Written and directed by Stephen Chbosky, adapting his own novel, The Perks Of Being A Wallflower is a good film with moments of greatness, helped enormously by a winning central performance from Logan Lerman as the main character. The fact that it ends up not as good as it could be stems from some tired cliches of quirkiness being trotted out, and also from one or two complete mis-steps (like having the cool kids who love cool music not be able to recognise the song "Heroes" by David Bowie - watch the film and you'll probably have the same expression of puzzlement and disdain that I had during that moment).
Lerman plays Charlie, a sensitive young man who doesn't really fit in with those around him at school. He enjoys reading and writing, and quickly finds out that he'll at least really enjoy listening to his new English teacher (Paul Rudd). He's also had some mental health problems, but whatever caused them is obviously going to be held back for viewers to discover as the movie builds to its finale. Anyway, Charlie starts to enjoy life a LOT more when he befriends Patrick (Ezra Miller) and Sam (Emma Watson). That also leads to him becoming friends with a few of their friends, and it soon gets easier for Charlie to keep the good days outnumbering the bad days. But the situation probably can't stay so stable, especially when Charlie has such strong feelings for Sam.
Chbosky does fine with the structuring and feel of the movie. There are details teased out as things build up to the climax, and there's fine line between the comedy and the dark tension always running underneath it. He's helped by a good cast, but few of the supporting actors are as good as Lerman. Watson tries hard, and I suppose does a pretty good job, but I just can't accept her as the sexy, cool, free spirit that she's portraying here because, well, I've never found her sexy or cool. She may be both of those things, and I know that she's certainly the former to some people, but she doesn't ever seem that way to me, therefore her character is bearable but unconvincing. Miller does a lot better, but his character is another cliche, alongside Watson's quirky object of desire. Miller is the exuberant gay male, spreading around enough love for everyone while hiding a lot of his personal pain deep inside. Mae Whitman is great for almost every moment that she's onscreen, Johnny Simmons adds another good turn to his CV, and Dylan McDermott and Kate Walsh play Charlie's parents, the two may not have much screentime but still do well with what they're given. And horror fans will be delighted by the small role that Tom Savini has in the movie.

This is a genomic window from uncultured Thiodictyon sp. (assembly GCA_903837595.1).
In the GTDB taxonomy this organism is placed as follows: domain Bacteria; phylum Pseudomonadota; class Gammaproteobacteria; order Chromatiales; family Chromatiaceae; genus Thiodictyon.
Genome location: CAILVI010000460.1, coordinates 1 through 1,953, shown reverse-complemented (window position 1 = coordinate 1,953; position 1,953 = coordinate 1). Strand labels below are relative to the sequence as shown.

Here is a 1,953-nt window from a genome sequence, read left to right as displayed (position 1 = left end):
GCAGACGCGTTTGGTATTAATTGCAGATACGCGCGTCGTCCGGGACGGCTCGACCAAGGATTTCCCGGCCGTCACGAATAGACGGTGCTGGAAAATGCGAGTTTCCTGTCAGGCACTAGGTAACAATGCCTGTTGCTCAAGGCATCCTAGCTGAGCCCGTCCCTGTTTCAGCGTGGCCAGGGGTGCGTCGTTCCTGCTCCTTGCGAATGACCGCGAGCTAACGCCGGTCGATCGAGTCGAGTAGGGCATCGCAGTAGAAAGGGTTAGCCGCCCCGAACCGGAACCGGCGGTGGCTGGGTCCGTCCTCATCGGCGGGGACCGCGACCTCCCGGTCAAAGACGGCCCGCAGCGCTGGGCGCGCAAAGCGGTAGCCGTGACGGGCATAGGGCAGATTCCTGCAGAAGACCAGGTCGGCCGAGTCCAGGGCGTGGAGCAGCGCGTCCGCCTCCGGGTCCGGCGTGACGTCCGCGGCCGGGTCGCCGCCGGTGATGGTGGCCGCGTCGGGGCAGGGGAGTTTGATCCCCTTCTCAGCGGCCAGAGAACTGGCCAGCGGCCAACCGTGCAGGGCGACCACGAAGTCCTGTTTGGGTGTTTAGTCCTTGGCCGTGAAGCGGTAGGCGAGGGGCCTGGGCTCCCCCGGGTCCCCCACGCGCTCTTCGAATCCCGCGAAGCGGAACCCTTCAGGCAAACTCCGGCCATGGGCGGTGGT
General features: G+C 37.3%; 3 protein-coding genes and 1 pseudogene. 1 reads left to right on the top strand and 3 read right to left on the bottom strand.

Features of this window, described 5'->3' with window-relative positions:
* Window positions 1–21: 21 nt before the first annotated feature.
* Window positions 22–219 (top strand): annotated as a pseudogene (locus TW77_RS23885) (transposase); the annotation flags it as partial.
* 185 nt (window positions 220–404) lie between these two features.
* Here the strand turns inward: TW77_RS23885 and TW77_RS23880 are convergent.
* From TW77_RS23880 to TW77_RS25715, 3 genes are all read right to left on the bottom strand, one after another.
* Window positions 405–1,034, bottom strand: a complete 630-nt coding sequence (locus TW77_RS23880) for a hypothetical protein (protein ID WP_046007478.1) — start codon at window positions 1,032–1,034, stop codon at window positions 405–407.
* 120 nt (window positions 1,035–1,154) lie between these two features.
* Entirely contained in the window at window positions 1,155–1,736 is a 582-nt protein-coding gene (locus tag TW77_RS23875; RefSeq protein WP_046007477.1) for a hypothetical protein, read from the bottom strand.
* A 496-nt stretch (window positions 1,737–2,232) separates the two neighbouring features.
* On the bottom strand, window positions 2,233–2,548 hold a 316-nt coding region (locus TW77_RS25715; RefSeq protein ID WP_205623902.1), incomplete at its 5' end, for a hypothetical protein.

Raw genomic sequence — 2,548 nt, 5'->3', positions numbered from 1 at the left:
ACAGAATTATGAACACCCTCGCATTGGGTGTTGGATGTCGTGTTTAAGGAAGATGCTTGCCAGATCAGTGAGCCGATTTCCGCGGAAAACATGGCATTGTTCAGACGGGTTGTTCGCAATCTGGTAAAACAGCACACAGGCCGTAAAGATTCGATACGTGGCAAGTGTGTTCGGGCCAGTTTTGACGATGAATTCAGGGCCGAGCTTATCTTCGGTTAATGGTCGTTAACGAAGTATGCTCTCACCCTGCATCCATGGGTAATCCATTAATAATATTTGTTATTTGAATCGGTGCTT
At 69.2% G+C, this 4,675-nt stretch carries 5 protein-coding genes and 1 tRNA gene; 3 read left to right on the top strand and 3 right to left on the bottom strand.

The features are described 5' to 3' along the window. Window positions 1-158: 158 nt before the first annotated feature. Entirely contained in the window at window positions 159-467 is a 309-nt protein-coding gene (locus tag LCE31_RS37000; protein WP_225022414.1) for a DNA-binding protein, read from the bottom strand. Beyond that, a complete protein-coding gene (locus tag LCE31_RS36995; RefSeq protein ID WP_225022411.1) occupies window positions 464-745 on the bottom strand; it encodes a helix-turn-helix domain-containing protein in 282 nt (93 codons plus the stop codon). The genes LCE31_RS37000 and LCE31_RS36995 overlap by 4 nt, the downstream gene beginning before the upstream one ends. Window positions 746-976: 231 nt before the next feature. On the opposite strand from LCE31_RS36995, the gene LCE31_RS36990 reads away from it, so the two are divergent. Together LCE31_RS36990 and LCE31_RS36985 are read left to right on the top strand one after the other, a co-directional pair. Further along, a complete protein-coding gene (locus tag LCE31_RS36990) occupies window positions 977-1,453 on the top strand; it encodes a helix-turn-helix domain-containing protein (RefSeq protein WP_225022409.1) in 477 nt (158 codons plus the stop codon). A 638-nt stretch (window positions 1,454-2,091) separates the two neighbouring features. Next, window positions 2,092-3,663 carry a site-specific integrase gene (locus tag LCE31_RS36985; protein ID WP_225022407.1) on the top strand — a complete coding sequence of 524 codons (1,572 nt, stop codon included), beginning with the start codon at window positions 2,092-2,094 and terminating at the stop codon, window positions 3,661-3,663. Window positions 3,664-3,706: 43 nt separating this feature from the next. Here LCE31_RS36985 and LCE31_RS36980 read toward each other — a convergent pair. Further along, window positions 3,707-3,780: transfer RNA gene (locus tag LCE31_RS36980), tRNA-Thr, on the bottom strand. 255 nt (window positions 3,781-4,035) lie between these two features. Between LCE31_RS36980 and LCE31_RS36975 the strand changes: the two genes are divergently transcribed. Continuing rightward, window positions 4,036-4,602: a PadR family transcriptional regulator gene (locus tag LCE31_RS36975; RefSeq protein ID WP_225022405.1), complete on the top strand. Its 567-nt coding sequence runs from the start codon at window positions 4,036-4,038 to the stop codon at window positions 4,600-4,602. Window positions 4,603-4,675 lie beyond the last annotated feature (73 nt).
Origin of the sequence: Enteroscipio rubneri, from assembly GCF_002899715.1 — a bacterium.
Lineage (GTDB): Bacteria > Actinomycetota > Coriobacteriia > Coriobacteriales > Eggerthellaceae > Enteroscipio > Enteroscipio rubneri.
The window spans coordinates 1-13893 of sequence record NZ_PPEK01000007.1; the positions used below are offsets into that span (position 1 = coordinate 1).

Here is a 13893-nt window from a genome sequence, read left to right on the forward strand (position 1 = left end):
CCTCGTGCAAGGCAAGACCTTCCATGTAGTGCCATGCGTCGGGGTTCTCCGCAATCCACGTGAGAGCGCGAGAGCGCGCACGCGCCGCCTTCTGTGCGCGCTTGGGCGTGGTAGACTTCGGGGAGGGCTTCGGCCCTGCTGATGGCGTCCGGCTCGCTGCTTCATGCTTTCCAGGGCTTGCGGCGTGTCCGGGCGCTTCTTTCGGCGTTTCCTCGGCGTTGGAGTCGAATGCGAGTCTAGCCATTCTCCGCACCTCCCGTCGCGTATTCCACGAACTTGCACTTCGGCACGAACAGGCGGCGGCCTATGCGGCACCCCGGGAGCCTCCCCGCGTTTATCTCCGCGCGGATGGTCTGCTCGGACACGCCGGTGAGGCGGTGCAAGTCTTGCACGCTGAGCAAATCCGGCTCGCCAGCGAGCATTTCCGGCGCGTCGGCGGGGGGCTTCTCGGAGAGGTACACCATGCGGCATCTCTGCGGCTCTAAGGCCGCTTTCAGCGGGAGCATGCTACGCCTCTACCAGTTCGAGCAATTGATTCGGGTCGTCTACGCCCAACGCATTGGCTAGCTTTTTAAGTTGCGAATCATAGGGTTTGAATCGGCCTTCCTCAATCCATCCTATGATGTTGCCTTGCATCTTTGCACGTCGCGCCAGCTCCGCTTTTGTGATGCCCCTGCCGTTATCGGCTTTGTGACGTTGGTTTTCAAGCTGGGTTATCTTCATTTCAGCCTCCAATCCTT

There's nothing new here, and that may be the biggest problem that The Perks Of Being A Wallflower has, but a lot of what IS here is done well, and I can't praise that central turn from Lerman enough. But, honestly, the other big problem is . . . . . . . . . what kind of cool kids don't recognise a great David Bowie song when they hear one?